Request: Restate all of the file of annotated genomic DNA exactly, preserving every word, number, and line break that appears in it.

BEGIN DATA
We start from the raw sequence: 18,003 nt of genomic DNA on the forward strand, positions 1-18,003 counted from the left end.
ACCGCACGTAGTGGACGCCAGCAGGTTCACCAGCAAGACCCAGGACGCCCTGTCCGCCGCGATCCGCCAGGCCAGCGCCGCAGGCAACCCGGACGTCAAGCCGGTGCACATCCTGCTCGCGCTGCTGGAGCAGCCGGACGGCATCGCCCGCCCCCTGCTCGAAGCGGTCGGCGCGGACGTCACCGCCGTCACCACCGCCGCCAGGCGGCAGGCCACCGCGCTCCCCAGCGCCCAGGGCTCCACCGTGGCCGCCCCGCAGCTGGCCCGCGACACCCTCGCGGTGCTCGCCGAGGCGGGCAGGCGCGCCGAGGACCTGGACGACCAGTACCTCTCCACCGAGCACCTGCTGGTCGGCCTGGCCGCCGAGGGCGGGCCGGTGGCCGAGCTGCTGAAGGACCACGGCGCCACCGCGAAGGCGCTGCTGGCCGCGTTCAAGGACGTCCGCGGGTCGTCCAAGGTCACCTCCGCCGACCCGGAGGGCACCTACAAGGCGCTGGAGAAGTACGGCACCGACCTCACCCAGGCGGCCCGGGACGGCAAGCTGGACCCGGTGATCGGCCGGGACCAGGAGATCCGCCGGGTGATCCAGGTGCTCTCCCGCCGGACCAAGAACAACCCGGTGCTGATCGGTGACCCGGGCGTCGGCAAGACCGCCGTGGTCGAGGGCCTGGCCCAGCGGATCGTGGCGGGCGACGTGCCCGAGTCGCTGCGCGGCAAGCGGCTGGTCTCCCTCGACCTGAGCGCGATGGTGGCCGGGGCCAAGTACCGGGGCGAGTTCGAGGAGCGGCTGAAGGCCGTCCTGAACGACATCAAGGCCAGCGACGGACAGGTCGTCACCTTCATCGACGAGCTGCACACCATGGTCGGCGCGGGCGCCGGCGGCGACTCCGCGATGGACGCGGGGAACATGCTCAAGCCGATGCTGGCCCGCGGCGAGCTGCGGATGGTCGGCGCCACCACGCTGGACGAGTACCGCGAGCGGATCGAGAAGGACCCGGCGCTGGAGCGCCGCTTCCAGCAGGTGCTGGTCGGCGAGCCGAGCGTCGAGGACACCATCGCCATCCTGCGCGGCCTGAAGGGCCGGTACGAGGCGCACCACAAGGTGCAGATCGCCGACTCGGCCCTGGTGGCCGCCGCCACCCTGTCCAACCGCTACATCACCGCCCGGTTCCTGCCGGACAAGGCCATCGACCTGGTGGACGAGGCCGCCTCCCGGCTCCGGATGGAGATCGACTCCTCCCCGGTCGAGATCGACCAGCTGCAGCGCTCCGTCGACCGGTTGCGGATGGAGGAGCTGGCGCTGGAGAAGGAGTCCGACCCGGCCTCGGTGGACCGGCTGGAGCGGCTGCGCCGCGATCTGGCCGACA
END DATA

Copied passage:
We start from the raw sequence: 18,003 nt of genomic DNA on the forward strand, positions 1-18,003 counted from the left end.
ACCGCACGTAGTGGACGCCAGCAGGTTCACCAGCAAGACCCAGGACGCCCTGTCCGCCGCGATCCGCCAGGCCAGCGCCGCAGGCAACCCGGACGTCAAGCCGGTGCACATCCTGCTCGCGCTGCTGGAGCAGCCGGACGGCATCGCCCGCCCCCTGCTCGAAGCGGTCGGCGCGGACGTCACCGCCGTCACCACCGCCGCCAGGCGGCAGGCCACCGCGCTCCCCAGCGCCCAGGGCTCCACCGTGGCCGCCCCGCAGCTGGCCCGCGACACCCTCGCGGTGCTCGCCGAGGCGGGCAGGCGCGCCGAGGACCTGGACGACCAGTACCTCTCCACCGAGCACCTGCTGGTCGGCCTGGCCGCCGAGGGCGGGCCGGTGGCCGAGCTGCTGAAGGACCACGGCGCCACCGCGAAGGCGCTGCTGGCCGCGTTCAAGGACGTCCGCGGGTCGTCCAAGGTCACCTCCGCCGACCCGGAGGGCACCTACAAGGCGCTGGAGAAGTACGGCACCGACCTCACCCAGGCGGCCCGGGACGGCAAGCTGGACCCGGTGATCGGCCGGGACCAGGAGATCCGCCGGGTGATCCAGGTGCTCTCCCGCCGGACCAAGAACAACCCGGTGCTGATCGGTGACCCGGGCGTCGGCAAGACCGCCGTGGTCGAGGGCCTGGCCCAGCGGATCGTGGCGGGCGACGTGCCCGAGTCGCTGCGCGGCAAGCGGCTGGTCTCCCTCGACCTGAGCGCGATGGTGGCCGGGGCCAAGTACCGGGGCGAGTTCGAGGAGCGGCTGAAGGCCGTCCTGAACGACATCAAGGCCAGCGACGGACAGGTCGTCACCTTCATCGACGAGCTGCACACCATGGTCGGCGCGGGCGCCGGCGGCGACTCCGCGATGGACGCGGGGAACATGCTCAAGCCGATGCTGGCCCGCGGCGAGCTGCGGATGGTCGGCGCCACCACGCTGGACGAGTACCGCGAGCGGATCGAGAAGGACCCGGCGCTGGAGCGCCGCTTCCAGCAGGTGCTGGTCGGCGAGCCGAGCGTCGAGGACACCATCGCCATCCTGCGCGGCCTGAAGGGCCGGTACGAGGCGCACCACAAGGTGCAGATCGCCGACTCGGCCCTGGTGGCCGCCGCCACCCTGTCCAACCGCTACATCACCGCCCGGTTCCTGCCGGACAAGGCCATCGACCTGGTGGACGAGGCCGCCTCCCGGCTCCGGATGGAGATCGACTCCTCCCCGGTCGAGATCGACCAGCTGCAGCGCTCCGTCGACCGGTTGCGGATGGAGGAGCTGGCGCTGGAGAAGGAGTCCGACCCGGCCTCGGTGGACCGGCTGGAGCGGCTGCGCCGCGATCTGGCCGACA